The Bay State has a lot to be proud of this June. It’s National LGBTQ Pride Month, and in addition to being the first state to legalize gay marriage and hosting it’s 44th annual gay pride parade earlier this month, Massachusetts is home to two cities that have been named among some of the most LGBTQ-friendly in the country.
Boston and Worcester were included in Vocativ.com’s Queer Index List: The 35 Most LGBT-Friendly Cities in America. Boston came in ranking no. 18 while Worcester was no. 26. Other New England cities fared well, too: Providence, Rhode Island sits at number 13, and Hartford and New Haven, Connecticut are ranked at 12 and 31, respectively.
Vocativ compiled the list using 32 data sets to consider 16 factors, ranging from “livability indicators like same-sex marriage laws and the rate of hate crimes, to lifestyle metrics like the concentration of out singles and the availability of hookup opportunities.” Both Massachusetts cities were given four stars for state marriage legislation and adoption laws for same sex couples.
“Beantown has managed to hold on to its title as a top pick for many a gay New England settler. It has a great spread of bars and cultural events, and it’s hardly lacking when it comes to the dating pool,” according to the Queer Index List.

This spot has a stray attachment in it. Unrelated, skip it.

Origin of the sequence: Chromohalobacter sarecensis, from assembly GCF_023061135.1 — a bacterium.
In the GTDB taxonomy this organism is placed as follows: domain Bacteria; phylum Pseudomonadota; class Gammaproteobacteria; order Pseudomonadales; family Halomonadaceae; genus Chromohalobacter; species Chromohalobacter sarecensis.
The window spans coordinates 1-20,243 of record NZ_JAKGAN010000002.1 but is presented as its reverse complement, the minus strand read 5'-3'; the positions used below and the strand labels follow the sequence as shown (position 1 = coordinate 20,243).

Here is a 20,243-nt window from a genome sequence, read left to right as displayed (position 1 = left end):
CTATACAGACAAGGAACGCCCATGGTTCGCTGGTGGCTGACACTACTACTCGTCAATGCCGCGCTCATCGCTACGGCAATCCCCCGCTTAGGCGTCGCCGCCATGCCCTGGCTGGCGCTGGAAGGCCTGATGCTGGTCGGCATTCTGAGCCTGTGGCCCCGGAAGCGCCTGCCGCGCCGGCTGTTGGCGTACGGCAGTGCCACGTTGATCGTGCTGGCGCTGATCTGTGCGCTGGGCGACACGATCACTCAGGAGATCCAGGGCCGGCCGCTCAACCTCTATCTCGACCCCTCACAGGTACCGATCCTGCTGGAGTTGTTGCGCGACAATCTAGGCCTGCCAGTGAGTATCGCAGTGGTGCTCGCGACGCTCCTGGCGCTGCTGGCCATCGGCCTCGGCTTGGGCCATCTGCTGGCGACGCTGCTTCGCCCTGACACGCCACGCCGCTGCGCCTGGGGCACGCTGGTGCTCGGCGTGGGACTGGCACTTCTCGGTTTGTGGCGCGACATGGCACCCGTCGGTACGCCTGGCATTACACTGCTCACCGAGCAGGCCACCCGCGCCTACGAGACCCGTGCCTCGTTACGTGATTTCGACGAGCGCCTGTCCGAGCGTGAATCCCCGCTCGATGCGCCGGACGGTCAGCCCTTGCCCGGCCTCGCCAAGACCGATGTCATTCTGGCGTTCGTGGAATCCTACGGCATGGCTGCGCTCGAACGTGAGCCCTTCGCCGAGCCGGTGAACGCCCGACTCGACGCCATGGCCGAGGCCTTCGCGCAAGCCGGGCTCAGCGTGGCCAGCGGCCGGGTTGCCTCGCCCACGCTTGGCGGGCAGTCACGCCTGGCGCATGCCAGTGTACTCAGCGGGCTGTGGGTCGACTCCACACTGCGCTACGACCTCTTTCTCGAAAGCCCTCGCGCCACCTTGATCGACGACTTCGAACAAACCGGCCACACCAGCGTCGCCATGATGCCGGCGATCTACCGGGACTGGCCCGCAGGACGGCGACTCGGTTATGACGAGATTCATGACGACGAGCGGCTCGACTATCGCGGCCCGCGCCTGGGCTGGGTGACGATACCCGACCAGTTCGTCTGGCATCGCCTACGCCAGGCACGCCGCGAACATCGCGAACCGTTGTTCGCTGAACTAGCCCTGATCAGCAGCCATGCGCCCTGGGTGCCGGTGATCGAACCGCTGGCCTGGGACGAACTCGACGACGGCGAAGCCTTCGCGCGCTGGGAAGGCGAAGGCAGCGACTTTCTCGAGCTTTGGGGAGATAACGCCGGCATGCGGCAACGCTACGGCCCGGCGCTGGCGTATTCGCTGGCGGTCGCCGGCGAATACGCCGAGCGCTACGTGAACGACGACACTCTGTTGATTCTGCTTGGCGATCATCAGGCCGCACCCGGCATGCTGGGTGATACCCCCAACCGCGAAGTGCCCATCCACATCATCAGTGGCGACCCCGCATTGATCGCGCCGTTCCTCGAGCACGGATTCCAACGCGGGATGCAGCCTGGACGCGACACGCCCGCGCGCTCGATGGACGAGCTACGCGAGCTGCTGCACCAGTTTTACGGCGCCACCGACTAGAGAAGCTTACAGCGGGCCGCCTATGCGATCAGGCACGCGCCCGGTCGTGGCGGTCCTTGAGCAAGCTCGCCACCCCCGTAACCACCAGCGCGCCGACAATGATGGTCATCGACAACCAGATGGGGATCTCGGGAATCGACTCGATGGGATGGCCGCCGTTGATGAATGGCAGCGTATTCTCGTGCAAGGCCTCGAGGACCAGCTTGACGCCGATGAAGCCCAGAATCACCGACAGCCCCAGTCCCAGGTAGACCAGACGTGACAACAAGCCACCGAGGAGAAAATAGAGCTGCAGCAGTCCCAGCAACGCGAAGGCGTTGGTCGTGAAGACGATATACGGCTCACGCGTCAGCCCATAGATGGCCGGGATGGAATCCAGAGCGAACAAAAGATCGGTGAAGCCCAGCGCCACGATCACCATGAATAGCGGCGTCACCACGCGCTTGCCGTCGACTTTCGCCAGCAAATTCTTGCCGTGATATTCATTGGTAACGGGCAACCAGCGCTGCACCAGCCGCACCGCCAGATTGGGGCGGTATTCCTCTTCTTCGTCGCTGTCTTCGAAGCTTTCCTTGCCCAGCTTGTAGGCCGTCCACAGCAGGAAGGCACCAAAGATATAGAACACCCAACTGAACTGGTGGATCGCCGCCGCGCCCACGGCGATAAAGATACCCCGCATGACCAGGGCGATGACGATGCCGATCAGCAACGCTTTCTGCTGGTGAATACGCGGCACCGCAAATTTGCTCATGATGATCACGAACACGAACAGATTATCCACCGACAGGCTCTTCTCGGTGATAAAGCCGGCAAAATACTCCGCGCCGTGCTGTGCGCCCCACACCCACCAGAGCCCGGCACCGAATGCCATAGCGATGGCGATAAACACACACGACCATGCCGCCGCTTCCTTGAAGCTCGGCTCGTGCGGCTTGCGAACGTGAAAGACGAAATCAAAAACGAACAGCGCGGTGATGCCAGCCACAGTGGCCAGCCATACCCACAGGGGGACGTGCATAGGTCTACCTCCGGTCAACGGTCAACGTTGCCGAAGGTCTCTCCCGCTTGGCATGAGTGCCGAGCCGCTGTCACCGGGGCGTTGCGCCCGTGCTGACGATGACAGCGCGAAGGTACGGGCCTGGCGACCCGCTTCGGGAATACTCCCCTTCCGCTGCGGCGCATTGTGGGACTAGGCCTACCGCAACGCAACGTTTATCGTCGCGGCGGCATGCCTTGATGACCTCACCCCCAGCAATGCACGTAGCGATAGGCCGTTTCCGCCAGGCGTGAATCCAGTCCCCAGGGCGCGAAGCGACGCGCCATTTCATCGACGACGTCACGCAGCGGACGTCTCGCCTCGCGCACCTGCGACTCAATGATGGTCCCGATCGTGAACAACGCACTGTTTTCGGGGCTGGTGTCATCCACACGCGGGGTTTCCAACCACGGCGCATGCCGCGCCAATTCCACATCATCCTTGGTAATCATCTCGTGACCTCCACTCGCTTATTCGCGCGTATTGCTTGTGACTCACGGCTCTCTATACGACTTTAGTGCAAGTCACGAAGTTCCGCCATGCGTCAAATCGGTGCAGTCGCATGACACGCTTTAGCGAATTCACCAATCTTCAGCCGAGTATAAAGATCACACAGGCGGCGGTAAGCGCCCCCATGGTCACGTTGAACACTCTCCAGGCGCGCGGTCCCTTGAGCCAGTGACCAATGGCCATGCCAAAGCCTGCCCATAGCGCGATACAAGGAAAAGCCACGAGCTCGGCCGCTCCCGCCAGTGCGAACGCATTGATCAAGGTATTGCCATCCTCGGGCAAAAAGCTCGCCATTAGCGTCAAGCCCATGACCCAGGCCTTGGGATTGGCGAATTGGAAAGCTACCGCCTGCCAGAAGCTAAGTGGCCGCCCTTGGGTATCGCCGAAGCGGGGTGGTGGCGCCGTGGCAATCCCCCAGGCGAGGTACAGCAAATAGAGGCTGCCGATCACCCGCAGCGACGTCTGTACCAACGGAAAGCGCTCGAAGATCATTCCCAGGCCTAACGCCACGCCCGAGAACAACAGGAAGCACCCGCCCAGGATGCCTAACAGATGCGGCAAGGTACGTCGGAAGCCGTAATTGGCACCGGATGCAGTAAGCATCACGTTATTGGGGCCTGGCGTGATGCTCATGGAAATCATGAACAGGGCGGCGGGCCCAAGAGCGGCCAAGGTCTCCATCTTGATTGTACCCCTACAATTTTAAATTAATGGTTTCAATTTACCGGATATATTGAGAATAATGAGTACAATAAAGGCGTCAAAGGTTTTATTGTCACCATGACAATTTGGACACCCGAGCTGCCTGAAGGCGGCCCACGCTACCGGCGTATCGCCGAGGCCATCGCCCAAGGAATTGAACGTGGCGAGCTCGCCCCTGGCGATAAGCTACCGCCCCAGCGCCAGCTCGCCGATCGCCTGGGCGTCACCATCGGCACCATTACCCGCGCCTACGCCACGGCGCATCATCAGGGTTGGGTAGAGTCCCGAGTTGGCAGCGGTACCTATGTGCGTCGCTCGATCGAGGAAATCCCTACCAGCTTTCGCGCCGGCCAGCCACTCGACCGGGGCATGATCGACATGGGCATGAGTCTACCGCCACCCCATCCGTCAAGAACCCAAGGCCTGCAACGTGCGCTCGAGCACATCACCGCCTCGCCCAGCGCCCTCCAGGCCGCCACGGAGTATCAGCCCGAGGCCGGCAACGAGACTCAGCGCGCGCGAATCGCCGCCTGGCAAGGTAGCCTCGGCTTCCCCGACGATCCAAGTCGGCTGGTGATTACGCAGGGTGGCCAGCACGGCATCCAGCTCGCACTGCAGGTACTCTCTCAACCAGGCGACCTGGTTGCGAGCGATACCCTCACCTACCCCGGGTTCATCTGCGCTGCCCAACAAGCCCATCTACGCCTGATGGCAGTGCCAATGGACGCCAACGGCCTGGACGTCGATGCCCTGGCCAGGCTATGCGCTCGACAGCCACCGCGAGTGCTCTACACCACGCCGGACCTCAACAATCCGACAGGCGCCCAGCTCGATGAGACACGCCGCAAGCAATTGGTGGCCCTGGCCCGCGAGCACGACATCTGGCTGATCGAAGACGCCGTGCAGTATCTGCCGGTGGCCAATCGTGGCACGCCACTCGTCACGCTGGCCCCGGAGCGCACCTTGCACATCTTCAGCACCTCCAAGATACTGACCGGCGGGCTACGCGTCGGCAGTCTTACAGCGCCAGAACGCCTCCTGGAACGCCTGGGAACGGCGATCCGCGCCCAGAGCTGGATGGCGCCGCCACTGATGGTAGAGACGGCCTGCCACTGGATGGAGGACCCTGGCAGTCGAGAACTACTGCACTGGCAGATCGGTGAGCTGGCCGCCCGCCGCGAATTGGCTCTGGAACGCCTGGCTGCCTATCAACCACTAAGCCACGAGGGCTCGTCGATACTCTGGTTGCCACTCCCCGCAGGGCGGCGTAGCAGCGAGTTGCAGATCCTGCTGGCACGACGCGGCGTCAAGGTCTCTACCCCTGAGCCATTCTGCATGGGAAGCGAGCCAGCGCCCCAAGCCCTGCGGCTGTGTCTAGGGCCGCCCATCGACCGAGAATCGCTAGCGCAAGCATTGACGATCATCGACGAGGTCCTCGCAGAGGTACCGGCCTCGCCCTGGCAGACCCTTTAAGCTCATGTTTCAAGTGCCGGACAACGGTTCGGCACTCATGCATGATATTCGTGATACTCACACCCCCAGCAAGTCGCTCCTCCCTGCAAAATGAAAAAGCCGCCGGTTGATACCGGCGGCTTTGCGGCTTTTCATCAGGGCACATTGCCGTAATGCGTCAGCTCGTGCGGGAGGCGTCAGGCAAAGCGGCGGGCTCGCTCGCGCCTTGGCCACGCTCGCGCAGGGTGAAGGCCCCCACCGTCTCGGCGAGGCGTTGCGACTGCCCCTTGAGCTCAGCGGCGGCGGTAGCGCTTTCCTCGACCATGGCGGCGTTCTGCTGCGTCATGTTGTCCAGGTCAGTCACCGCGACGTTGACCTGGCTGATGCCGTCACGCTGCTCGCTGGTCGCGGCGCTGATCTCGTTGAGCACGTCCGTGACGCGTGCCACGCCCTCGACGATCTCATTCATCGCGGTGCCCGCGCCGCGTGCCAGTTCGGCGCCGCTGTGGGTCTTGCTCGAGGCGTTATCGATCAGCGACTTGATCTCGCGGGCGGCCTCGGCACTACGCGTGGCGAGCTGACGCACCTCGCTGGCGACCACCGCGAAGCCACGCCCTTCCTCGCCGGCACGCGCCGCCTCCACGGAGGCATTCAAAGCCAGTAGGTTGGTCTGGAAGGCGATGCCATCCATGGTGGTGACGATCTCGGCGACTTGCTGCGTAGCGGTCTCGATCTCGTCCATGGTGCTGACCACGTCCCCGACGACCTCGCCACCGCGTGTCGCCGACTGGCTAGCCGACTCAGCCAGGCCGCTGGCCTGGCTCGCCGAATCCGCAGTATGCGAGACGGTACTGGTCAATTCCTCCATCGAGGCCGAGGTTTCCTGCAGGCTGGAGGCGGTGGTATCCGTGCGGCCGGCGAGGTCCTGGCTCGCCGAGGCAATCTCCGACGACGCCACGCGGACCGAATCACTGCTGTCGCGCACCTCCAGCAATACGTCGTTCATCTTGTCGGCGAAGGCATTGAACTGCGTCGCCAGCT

Vocativ data shows that 4.4 percent of adults in Massachusetts are gay or lesbian, and the city ranks 6th in terms of LGBT bars and clubs per 100,000 people. Despite getting the nod for its friendliness, Boston came in first of the 35 listed cities for gay hate crimes per capita.
The study calls Worcester “a city protective of its local queer community (no hate groups), as well as those abroad; the [Worcester] LGBT Asylum Support Task Force works to help individuals seeking political asylum in the U.S. based on their sexual orientation or gender identity.”
Provincetown did not make the list.
Nationwide, Los Angeles and New York snagged first and second place, followed by San Francisco and Des Moines, Iowa.
Vocativ noted: “While we tried to be fully inclusive, we were limited by available numbers on bisexual and trans folks for some of our categories.”
See the entire list here.